Tuesday, July 12, 2011

Time to Recharge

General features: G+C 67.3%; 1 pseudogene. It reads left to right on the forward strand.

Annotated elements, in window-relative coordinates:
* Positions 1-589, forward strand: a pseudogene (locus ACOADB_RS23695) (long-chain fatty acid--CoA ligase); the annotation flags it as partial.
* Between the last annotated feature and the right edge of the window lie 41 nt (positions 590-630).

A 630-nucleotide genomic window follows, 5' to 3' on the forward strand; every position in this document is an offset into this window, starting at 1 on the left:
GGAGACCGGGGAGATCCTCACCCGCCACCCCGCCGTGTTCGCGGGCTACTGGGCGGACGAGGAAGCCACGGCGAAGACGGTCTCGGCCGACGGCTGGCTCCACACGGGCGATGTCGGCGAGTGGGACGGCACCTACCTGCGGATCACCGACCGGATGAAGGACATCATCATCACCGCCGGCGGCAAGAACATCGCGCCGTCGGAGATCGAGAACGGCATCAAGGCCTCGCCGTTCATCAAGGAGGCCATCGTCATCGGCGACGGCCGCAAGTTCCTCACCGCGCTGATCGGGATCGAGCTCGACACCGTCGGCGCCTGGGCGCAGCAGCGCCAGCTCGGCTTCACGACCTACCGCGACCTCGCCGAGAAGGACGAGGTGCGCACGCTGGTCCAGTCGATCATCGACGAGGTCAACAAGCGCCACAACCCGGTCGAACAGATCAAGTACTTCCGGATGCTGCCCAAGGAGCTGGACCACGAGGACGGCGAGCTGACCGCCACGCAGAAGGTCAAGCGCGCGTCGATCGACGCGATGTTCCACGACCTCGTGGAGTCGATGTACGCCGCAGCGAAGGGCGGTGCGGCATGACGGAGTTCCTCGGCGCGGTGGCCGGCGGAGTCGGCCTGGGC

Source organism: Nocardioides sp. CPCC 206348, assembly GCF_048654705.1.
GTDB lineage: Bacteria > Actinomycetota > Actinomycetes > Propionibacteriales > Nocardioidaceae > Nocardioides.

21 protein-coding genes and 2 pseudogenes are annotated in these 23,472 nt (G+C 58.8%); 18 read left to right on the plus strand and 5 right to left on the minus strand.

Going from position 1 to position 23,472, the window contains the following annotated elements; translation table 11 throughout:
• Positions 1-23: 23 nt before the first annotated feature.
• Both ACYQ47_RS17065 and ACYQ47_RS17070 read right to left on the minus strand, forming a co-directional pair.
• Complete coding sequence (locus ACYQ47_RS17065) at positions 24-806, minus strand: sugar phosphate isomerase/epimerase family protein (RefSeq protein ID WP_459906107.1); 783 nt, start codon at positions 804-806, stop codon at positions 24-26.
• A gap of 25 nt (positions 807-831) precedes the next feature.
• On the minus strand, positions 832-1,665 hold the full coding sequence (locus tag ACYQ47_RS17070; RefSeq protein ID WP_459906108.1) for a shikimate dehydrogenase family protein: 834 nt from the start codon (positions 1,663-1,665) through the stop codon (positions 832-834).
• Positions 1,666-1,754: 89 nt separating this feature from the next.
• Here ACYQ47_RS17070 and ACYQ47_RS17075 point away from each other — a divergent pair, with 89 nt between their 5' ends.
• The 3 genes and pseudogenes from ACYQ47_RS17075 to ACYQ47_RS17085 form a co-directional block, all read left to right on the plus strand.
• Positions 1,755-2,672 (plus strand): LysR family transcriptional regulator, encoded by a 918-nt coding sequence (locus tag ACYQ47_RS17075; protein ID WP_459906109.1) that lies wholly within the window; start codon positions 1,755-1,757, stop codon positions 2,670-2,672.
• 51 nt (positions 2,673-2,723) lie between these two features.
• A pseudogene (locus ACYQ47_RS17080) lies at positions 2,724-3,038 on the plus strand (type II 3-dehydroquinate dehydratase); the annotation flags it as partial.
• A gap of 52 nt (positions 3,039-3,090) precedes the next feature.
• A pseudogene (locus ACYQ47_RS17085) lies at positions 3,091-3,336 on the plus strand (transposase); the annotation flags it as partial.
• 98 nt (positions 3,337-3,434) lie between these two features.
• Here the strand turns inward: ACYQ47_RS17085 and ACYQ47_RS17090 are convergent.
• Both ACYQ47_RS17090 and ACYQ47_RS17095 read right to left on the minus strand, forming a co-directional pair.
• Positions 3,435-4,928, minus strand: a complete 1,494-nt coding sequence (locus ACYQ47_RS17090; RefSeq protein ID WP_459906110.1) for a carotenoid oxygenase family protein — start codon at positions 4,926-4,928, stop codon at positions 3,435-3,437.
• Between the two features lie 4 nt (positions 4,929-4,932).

So I need to take a break for a few.  Time to recharge.  Unplug and tune out.  At any given time, I can have two or three computers going at once, and when I leave my house I'm checking e-mails, responding to comments on this or Facebook, and I realize...I'm missing my son grow up.  Not really.  But I got a lot of shit to do for the next few days.  For those of you who miss me, let me direct your attention to the right hand side of this blog... Beneath the attractive picture of me (I know, I know, you're all, like, "Which one?  They're all so attractive!"  True.  But if you look between the attractive one where I'm wearing a cowboy hat and looking all smoldering intense, and the attractive one where I look, to quote my buddy Jimmy, "like an Amish Bible salesman" [it's from my wedding]), you'll see "Published Work."  This is all my work that's on the web, not everything I've got out there, just the stuff that's really easy to find.  Mostly fiction.  Some poetry.  Some chapters from the memoir.  If you're pressed for time, I recommend "Rags to Riches" or "Red Pistachios" (two of my favorites), both of which were published in the now-defunct (though still awesome) Thuglit, or maybe "Hepatitis Heights" if you want to be disturbed and feel sick.  If you're feeling less noir, there's other stuff, too, like "Unpublished Manuscript" and "In Cases Such As These."  Or feel free to go back to read one of the 170 some odd posts in this blog.  Point is, there is a shit-ton to keep you busy so you don't go missing me too much.  So don't go making me feel guilty. I love you, too.